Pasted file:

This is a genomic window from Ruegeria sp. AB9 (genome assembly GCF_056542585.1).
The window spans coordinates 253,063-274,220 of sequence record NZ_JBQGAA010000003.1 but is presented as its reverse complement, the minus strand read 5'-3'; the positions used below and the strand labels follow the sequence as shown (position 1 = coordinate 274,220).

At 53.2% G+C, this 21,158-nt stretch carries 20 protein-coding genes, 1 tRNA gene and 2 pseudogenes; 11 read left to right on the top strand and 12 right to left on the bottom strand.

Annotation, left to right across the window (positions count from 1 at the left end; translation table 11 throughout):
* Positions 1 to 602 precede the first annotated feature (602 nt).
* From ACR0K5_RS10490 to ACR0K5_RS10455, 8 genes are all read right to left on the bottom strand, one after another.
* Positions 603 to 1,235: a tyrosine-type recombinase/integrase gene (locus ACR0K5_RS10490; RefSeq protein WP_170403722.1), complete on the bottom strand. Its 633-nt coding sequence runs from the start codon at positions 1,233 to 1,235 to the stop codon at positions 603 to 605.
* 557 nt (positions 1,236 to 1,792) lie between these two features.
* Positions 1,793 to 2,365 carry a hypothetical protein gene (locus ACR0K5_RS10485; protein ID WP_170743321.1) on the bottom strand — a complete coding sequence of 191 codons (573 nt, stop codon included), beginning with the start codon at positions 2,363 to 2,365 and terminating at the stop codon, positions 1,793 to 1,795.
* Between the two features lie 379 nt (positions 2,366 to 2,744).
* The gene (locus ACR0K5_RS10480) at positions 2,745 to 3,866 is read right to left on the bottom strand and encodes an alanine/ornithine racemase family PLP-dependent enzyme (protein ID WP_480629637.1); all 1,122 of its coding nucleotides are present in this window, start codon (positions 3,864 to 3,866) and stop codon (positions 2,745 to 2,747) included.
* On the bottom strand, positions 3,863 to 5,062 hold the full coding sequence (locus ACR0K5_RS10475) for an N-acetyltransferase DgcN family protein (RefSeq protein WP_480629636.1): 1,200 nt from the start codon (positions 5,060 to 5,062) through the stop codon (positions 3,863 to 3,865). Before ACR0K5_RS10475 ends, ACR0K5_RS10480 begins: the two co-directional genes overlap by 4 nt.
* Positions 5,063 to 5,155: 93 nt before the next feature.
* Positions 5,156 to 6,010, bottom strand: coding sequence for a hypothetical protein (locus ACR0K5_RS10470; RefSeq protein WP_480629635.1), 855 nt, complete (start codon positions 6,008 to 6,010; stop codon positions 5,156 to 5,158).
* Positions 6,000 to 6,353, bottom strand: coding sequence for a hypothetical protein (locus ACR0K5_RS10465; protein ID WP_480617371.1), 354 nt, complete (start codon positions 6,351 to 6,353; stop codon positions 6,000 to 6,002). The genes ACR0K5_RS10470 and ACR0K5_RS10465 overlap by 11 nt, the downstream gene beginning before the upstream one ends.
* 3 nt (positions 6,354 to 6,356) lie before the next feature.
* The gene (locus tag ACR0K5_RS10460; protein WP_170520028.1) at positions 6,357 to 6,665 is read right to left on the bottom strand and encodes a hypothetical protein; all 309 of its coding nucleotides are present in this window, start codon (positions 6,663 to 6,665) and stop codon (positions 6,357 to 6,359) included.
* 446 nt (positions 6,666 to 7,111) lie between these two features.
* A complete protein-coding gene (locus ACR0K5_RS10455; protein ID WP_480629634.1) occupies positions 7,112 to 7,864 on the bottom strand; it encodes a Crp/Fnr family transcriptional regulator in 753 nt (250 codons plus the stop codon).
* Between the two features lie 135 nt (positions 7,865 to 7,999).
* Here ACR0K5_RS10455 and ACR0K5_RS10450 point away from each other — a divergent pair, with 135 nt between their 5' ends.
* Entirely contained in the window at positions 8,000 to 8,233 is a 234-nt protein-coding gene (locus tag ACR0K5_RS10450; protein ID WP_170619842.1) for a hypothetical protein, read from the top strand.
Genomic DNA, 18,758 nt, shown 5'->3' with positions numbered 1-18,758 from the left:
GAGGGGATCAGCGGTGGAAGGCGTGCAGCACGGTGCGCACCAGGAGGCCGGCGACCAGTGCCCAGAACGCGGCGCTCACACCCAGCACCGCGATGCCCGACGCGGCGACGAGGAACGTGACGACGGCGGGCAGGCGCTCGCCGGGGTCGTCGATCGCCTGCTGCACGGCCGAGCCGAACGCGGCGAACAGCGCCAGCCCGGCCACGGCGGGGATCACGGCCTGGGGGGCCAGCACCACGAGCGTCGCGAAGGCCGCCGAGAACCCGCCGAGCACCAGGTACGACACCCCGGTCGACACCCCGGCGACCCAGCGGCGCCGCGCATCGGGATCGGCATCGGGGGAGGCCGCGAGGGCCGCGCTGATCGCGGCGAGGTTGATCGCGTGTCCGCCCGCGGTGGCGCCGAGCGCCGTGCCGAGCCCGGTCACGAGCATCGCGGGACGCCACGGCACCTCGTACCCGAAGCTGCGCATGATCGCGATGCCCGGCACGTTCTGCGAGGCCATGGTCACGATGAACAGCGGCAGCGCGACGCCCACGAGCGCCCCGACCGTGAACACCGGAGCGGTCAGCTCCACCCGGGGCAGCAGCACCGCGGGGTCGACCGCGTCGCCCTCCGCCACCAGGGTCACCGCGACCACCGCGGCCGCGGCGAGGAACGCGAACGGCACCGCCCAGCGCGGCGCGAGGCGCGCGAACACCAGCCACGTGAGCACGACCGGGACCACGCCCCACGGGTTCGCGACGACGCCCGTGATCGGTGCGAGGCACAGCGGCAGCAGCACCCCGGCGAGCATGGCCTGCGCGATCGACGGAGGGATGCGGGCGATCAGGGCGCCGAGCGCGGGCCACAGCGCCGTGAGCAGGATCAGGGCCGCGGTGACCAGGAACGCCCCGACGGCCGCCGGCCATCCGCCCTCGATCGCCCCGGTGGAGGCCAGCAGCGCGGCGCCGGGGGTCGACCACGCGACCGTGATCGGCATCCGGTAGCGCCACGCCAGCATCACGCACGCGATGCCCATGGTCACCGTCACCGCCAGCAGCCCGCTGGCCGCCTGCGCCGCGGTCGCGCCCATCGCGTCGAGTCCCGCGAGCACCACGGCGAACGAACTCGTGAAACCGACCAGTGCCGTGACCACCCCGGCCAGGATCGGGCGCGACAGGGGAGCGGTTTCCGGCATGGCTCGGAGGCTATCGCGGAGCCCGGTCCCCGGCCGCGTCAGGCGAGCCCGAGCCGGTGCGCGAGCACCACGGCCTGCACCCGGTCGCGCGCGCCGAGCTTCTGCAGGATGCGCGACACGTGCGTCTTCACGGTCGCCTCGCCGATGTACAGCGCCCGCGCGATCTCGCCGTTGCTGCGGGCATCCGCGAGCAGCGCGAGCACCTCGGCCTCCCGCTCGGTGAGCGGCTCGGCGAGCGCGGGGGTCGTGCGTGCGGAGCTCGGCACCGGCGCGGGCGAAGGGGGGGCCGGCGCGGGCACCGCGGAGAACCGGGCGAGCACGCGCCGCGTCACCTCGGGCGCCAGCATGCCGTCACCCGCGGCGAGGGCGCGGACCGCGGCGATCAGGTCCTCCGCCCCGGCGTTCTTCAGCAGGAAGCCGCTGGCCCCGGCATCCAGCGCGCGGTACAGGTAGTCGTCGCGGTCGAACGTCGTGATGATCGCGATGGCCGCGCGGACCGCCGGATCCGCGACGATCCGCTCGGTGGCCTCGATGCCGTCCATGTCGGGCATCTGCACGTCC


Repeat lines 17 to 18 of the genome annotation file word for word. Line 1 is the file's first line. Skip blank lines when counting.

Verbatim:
* The gene (locus tag ACR0K5_RS10460; protein WP_170520028.1) at positions 6,357 to 6,665 is read right to left on the bottom strand and encodes a hypothetical protein; all 309 of its coding nucleotides are present in this window, start codon (positions 6,663 to 6,665) and stop codon (positions 6,357 to 6,359) included.
* 446 nt (positions 6,666 to 7,111) lie between these two features.